UCL Psychology and Language Sciences


Re-visioning language and the brain

Re-visioning language and the brain: Auditory language comprehension is dynamically supported by visual cortex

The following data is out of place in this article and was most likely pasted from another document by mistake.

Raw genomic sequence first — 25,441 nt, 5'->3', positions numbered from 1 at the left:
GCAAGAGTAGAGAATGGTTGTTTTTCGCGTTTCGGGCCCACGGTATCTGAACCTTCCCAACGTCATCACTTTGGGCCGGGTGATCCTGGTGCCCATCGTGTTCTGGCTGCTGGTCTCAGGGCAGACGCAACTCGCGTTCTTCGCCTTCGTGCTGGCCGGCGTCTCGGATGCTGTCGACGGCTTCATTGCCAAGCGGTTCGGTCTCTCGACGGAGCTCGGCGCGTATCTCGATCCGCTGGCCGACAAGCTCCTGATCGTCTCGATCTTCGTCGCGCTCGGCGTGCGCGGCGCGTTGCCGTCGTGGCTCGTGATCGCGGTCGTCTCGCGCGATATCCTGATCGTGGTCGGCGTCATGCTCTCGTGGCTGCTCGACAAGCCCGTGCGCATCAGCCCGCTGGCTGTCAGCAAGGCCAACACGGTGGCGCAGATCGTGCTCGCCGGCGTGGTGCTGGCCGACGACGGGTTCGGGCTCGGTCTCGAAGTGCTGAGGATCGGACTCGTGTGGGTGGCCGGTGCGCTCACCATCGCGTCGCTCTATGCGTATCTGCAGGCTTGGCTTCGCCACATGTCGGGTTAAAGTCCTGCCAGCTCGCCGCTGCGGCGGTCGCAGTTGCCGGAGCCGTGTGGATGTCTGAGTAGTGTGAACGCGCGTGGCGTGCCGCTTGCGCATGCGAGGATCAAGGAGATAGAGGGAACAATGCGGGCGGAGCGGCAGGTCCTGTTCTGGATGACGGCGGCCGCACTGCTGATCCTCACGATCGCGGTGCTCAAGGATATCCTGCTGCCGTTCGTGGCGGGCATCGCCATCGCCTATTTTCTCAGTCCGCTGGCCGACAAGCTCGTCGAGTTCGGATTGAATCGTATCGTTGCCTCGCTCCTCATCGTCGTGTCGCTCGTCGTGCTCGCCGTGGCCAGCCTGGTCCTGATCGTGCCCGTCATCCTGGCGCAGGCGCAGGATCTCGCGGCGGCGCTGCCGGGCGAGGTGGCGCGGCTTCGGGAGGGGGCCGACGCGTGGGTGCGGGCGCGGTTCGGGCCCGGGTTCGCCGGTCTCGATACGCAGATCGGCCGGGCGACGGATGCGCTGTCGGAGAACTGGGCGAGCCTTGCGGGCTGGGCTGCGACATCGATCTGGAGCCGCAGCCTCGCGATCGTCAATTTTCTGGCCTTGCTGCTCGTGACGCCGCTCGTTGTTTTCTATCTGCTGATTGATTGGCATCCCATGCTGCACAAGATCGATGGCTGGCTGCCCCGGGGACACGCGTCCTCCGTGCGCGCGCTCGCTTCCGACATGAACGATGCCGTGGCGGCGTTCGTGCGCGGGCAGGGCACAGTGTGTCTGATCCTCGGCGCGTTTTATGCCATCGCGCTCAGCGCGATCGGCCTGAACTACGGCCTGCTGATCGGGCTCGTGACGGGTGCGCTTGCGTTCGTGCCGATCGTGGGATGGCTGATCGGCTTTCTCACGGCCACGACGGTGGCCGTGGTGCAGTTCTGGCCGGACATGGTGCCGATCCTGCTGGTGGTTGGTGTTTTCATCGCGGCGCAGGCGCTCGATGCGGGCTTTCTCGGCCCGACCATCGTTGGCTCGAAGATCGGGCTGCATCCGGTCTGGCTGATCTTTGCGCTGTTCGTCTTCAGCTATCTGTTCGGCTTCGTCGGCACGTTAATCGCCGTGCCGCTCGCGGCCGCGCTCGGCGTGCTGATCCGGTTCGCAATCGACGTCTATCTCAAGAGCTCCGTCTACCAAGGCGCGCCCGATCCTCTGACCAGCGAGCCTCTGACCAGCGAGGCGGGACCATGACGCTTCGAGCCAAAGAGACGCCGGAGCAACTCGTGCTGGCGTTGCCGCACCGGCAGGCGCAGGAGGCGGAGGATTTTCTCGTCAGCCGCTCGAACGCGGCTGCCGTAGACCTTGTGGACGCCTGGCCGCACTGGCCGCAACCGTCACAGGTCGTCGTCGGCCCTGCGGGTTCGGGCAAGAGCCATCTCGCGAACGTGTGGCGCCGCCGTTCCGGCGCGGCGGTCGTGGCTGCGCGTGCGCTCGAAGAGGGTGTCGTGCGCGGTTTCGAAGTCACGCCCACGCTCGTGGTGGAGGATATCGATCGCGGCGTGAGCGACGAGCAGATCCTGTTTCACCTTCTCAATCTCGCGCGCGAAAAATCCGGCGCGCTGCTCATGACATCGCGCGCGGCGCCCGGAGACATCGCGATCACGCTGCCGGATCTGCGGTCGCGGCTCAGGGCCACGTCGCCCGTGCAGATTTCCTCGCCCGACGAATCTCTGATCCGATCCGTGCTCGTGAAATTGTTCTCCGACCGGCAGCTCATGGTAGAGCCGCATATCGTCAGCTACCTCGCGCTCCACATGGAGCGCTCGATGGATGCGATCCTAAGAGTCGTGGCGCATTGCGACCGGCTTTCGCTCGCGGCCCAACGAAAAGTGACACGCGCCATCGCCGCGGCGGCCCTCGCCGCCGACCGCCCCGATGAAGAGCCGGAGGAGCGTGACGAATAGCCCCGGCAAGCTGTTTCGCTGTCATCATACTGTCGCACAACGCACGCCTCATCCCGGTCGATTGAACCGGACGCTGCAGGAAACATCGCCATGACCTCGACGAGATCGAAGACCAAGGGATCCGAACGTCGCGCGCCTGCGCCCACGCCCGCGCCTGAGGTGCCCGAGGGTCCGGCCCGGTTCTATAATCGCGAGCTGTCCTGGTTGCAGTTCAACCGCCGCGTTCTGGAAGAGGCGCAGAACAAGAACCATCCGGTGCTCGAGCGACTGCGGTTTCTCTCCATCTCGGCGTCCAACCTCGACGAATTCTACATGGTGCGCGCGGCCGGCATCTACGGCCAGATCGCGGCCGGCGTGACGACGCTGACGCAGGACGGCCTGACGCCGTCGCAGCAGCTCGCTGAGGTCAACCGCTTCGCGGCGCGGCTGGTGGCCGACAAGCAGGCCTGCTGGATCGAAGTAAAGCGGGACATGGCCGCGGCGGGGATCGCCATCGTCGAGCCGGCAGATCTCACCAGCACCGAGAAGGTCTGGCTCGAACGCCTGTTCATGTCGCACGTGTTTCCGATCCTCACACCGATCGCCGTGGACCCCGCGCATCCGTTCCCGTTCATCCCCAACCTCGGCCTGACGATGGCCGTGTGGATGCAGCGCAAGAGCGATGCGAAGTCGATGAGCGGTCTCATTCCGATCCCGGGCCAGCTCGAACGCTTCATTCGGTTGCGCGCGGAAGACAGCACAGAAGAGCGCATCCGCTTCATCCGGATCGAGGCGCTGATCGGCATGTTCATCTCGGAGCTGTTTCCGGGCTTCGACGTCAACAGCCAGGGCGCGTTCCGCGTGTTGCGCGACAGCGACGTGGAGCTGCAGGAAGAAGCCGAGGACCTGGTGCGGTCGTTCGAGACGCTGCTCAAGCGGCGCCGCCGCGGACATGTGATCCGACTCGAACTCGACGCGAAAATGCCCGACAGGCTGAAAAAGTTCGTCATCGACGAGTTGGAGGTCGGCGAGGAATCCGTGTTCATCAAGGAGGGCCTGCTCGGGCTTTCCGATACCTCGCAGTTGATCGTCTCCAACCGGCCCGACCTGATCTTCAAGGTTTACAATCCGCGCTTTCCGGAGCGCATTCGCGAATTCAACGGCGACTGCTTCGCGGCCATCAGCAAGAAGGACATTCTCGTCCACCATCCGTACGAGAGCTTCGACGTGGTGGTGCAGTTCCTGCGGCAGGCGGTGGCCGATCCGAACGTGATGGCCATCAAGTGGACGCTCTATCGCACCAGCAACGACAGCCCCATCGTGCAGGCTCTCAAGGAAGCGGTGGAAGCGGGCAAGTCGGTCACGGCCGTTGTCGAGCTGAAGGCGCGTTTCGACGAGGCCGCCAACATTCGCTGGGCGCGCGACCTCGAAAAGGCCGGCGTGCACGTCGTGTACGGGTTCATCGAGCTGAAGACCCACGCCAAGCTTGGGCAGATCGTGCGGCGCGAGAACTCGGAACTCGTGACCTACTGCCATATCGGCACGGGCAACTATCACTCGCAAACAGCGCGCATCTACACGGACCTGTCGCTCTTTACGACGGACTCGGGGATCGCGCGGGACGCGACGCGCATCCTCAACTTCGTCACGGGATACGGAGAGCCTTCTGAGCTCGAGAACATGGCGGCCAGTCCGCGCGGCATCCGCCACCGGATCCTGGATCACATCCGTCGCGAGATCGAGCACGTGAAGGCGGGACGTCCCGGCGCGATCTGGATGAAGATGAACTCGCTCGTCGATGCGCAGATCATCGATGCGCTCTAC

Most models of the organization of language and the brain maintain that auditory language comprehension statically relies on regions surrounding primary auditory cortex. An alternative is that the neural architecture underlying comprehension is more dynamic and can rely on areas outside of auditory cortex. For example, comprehension could be supported by the visual system when listeners’ prior experience with heard speech occurred when reading. This hypothesis was tested with high-density electroencephalography. In Phase I participants listened to unfamiliar music clips paired with sung or written lyrics (e.g., “We sailed the wet seas by boat”). The clips were heard again in Phase II but without accompanying lyrics. A spoken sentence followed each clip. The final word of the sentences was semantically related to the lyrics that originally accompanied the clips (e.g., “She thought about the water”). Alternately, unfamiliar clips preceded sentences. When lyrics accompanying the music had been previously heard in Phase I, auditory cortex was less active (i.e., neurally primed) during the final word when compared to final words accompanied by unfamiliar clips (Figure 1 bottom row). When lyrics accompanying music had been read, visual cortex (including the fusiform gyrus) was less active during the final word (Figure 1 top row). These results demonstrate that instrumental music can reinstate visual word forms that previously accompanied music and that these activate related words and support auditory language comprehension. Results require a revision of existing models of language comprehension and the brain to correspond to a more active, dynamic, and distributed model that includes the effects of recent (visual) experience.